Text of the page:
3. 6.3 Out-of-band VLAN management using the IBM zEnterprise Unified Resource Manager Network Virtualization Manager
    4. 6.4 Benefits of HiperSockets VLAN
    5. 6.5 An example of HiperSockets VLAN in z/OS
      1. 6.5.1 Implementation steps
      2. 6.5.2 Virtual Telecommunications Access Method setup for VLAN HiperSockets
      3. 6.5.3 TCP/IP profile customization for VLAN HiperSockets
      4. 6.5.4 Verify VLAN implementation
    6. 6.6 HiperSockets VLAN for a z/VM host system
      1. 6.6.1 VLAN definitions
      2. 6.6.2 VLAN verification
    7. 6.7 HiperSockets VLAN in Linux on System z
      1. 6.7.1 Temporary VLAN for RHEL—VLAN 2 on LNXRH1
      2. 6.7.2 Temporary VLAN for SLES11—VLAN 3 on LNXSU1
      3. 6.7.3 Verifying your setup
      4. 6.7.4 Permanent VLAN definition for Red Hat Enterprise Linux
      5. 6.7.5 Permanent VLAN definition for SLES11
    8. 6.8 HiperSockets VLAN in z/VSE
  10. Chapter 7. More HiperSockets features
    1. 7.1 HiperSockets multiple write facility
      1. 7.1.1 HiperSockets multiwrite for z/OS
    2. 7.2 HiperSockets network traffic analyzer
      1. 7.2.1 Overview
      2. 7.2.2 NTA authorization on the SE
      3. 7.2.3 HiperSockets NTA for Linux on System z
      4. 7.2.4 Reference
    3. 7.3 Completion queue function
      1. 7.3.1 Details about completion queue
      2. 7.3.2 Completion queue for the z/VM HiperSockets Bridge Port
      3. 7.3.3 IUCV Sockets over HiperSockets (Linux, z/VSE)
      4. 7.3.4 Linux Fast Path (Linux, z/VSE)
  11. Chapter 8. Connect HiperSockets to other networks
    1. 8.1 Connecting HiperSockets to external networks
    2. 8.2 HiperSockets Accelerator on z/OS
      1. 8.2.1 The QDIO Accelerator function
      2. 8.2.2 HiperSockets Accelerator implementation
      3. 8.2.3 HiperSockets Accelerator implementation steps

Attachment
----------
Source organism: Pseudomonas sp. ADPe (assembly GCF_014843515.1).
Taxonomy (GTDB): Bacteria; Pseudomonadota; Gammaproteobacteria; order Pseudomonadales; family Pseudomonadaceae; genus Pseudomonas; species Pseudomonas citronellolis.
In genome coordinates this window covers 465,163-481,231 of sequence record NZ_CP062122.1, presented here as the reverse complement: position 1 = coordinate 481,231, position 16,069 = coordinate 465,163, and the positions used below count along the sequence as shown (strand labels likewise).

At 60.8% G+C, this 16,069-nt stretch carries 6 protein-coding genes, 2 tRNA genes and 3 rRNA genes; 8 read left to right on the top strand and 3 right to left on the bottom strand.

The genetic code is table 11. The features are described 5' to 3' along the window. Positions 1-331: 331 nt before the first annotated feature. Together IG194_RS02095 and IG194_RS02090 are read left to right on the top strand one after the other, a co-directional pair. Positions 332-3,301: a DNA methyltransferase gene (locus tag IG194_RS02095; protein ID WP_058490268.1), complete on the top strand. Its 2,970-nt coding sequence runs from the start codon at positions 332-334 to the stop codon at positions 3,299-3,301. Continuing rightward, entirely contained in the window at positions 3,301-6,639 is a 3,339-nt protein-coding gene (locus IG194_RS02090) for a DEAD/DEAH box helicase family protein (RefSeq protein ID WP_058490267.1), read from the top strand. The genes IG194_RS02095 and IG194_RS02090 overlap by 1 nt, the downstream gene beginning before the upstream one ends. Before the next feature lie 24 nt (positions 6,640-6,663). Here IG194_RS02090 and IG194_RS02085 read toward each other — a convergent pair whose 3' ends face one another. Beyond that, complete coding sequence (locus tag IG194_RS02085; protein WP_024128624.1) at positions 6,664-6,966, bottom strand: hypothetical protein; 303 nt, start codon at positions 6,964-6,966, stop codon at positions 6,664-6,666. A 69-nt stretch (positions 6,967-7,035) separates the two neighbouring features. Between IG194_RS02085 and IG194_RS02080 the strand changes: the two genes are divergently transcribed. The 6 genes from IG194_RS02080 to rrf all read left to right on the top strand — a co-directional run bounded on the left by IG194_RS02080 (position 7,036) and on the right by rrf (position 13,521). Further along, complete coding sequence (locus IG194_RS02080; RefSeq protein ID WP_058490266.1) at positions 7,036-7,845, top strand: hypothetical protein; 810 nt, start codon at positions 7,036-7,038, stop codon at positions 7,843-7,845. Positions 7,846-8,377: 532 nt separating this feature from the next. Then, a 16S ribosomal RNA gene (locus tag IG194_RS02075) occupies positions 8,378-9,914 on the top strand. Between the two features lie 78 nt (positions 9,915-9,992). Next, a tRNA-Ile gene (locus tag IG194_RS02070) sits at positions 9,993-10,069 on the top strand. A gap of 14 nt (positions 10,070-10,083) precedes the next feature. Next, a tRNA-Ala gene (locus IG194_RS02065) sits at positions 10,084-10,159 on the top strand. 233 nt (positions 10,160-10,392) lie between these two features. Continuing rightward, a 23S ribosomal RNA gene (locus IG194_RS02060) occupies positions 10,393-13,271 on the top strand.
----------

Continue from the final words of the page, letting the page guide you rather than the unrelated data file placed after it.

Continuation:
4. 8.2.4 VTAM configuration
      5. 8.2.5 TCP/IP configuration
      6. 8.2.6 HiperSockets Accelerator verification
      7. 8.2.7 References
    3. 8.3 HiperSockets Network Concentrator on Linux
      1. 8.3.1 Example
      2. 8.3.2 References
    4. 8.4 The z/VM Virtual Switch with HiperSockets bridge port
      1. 8.4.1 The z/VM Virtual Switch
      2. 8.4.2 Bridging a HiperSockets LAN with a z/VM Virtual Switch
      3. 8.4.3 Benefits of a bridged HiperSockets network
      4. 8.4.4 HiperSockets Bridge Port details
      5. 8.4.5 Path MTU Discovery
      6. 8.4.6 References
      7. 8.4.7 Example
  12. Chapter 9. HiperSockets in an IBM zEnterprise ensemble
    1. 9.1 The IBM zEnterprise System
    2. 9.2 The intraensemble data network
    3. 9.3 HiperSockets for IEDN (IQDX)
    4. 9.4 MAC management by the URM
    5. 9.5 VLAN management by the URM
    6. 9.6 Using URM to manage IQDX
      1. 9.6.1 Reserve MAC address ranges
      2. 9.6.2 Define VLANs
      3. 9.6.3 Add virtual servers to a VLAN
      4. 9.6.4 Verify details of a VLAN
    7. 9.7 The z/OS converged interface
      1. 9.7.1 How to define the converged interface
    8. 9.8 IBM z/VM Virtual Switch for IEDN
    9. 9.9 Network monitoring with Unified Resource Manager
  13. Appendix A. Gathering statistics in a HiperSockets environment
    1. The Resource Measurement facility (RMF)
  14. Appendix B. IBM z/OS Sysplex subplexing and HiperSockets
    1. Sysplex subplexing
    2. References
  15. Appendix C. Useful commands
    1. IBM z/OS commands
    2. Editing network profiles in z/OS
    3. Linux on System z commands
    4. IBM z/VM commands
  16. Related publications
    1. IBM Redbooks
    2. Other publications
    3. Online resources
    4. Help from IBM
  17. Back cover
  18. IBM System x Reference Architecture for Hadoop: IBM InfoSphere BigInsights Reference Architecture
    1. Introduction
    2. Business problem and business value
    3. Reference architecture use
    4. Requirements
    5. InfoSphere BigInsights predefined configuration
    6. InfoSphere BigInsights HBase predefined configuration
    7. Deployment considerations
    8. Customizing the predefined configurations
    9. Predefined configuration bill of materials
    10. References
    11. The team who wrote this paper
    12. Now you can become a published author, too!
    13. Stay connected to IBM Redbooks
  19. Notices
    1. Trademarks